Katajjaq or Inuit Throat Singing

A week or so ago I was watching Ray Mears’ Northern Wilderness, his new series, on BBC2, about the history of exploration in the wilderness and wintery northern reaches of Canada. In the episode I was watching, Mears visited with Inuit to hone his igloo building skills, as one does, and learn more about the people. Anyway, one segment covered katajjaq, or Inuit throat singing, and, I’ll be damned, if it wasn’t mesmerizing.

Sadly, I haven’t got an mp3 to share. However, there are plenty of videos on the Interwebs and here are two that show you just how interesting and rich katajjaq is. The first one features the infectious Billy Connolly being astounded by the two performers.

This one is nearly six minutes long and was, apparently, part of a video application for the Traditional Performer category for the 2008 Artic Winter Games, You need to watch the whole thing to see the variety of styles on display. Simply incredible.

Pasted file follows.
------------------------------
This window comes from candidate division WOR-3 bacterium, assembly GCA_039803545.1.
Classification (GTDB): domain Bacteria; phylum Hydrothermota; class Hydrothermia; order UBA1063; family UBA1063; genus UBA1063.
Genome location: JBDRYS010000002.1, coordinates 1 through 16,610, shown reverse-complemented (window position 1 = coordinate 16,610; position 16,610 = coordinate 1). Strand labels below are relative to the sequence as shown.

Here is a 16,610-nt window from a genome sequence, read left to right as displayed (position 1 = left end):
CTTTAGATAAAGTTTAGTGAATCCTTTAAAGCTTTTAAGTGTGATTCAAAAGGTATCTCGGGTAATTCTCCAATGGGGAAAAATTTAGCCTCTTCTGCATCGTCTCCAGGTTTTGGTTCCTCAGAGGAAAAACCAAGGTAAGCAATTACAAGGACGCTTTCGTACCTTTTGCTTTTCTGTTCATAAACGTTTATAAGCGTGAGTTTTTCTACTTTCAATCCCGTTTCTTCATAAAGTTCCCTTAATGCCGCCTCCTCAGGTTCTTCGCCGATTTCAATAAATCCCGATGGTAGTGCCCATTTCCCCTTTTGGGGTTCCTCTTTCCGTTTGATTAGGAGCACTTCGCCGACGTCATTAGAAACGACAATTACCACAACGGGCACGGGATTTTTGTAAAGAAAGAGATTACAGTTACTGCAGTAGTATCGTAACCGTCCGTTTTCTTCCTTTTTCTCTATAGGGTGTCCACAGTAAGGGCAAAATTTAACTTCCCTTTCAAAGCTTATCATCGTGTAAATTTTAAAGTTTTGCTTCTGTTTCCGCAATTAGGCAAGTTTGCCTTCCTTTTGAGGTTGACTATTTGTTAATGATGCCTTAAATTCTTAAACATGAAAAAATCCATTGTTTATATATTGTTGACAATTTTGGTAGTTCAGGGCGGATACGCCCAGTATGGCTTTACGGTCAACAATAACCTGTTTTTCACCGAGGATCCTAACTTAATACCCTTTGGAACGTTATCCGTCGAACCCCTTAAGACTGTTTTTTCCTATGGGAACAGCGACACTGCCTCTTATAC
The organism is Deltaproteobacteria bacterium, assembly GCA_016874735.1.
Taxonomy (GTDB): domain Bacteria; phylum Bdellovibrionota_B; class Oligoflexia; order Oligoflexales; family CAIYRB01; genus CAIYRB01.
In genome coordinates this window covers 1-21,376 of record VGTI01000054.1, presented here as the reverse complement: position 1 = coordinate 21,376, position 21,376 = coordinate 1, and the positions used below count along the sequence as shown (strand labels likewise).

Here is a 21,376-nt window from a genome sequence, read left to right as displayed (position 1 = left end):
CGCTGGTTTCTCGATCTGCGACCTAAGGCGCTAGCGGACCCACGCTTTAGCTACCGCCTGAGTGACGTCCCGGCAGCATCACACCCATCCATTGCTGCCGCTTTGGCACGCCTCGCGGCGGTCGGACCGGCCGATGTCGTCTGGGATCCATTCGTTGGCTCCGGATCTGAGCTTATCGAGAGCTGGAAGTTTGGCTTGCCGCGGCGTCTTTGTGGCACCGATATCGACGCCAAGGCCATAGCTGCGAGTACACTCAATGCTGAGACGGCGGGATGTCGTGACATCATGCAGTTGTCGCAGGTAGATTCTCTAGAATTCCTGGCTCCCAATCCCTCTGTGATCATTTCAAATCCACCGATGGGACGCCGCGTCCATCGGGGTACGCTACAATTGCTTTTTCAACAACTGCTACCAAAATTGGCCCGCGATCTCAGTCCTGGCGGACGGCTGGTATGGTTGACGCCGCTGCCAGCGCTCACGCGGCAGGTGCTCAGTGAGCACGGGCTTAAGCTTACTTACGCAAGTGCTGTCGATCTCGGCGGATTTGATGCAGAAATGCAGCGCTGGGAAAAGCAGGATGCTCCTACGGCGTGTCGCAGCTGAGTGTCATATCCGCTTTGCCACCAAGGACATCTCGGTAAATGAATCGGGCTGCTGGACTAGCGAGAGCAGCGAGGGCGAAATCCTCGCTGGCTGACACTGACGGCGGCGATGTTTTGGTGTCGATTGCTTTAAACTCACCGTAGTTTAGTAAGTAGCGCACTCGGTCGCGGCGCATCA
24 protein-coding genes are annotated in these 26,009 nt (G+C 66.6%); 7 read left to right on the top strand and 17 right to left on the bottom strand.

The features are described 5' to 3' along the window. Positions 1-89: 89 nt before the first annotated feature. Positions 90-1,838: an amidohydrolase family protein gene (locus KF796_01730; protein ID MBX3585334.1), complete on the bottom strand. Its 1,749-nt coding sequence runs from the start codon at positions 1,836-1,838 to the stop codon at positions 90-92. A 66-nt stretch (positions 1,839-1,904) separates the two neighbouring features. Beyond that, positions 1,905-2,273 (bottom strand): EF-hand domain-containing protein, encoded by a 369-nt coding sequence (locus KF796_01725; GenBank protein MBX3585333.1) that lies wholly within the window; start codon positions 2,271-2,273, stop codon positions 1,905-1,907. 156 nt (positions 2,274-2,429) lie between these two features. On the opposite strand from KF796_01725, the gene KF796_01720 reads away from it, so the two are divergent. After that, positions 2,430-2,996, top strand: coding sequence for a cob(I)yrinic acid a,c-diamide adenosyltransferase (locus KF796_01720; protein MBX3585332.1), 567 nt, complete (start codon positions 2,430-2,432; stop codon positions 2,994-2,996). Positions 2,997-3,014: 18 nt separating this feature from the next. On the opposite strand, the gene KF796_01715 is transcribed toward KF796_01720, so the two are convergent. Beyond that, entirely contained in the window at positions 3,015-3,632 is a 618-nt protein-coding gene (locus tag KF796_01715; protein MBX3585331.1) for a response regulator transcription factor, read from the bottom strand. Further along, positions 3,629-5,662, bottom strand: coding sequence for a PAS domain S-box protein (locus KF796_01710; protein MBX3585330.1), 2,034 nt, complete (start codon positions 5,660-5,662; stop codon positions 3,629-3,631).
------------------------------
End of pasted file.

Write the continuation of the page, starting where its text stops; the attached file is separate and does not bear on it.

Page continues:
Classics: EPMD, “Strictly Business” and Erick Sermon, “React”

I was messing around in iTunes and when I mess around in iTunes without a purpose there are a few songs I end up playing. “React” is one of them. Which then sent me to YouTube to dig up some EPMD videos.

As a result of my excursions you get the video of the EPMD Golden Age of Hip Hop classic “Strictly Business”, Erick Sermon’s 2002 single “React”, and a reminder about EPMD if you a) didn’t know about them (shame on you) and b) forgot about them (seriously, dude, shame on you).

The laid back flow of “Strictly Business” isn’t for everyone and the production value is shocking compared to the technical wizardry Just Blaze cranks out for “React”. But, even 20 years later “Strictly Business” and the album it fronted are lauded as part of a critical surge for rap and hip hop.

Erick Sermon – React (ft Redman)

Backtrack: The Beatnuts, “Off The Books”

The Beatnuts

You may have asked yourself where the folks from 100b went? I mean, heck, the apartment has been empty for more than a month. You tried ringing the doorbell. You checked with the super. Their mail has been spilling out of their mailbox. Well, I can say we’re back and any squatters in the apartment are just gonna to have to get out.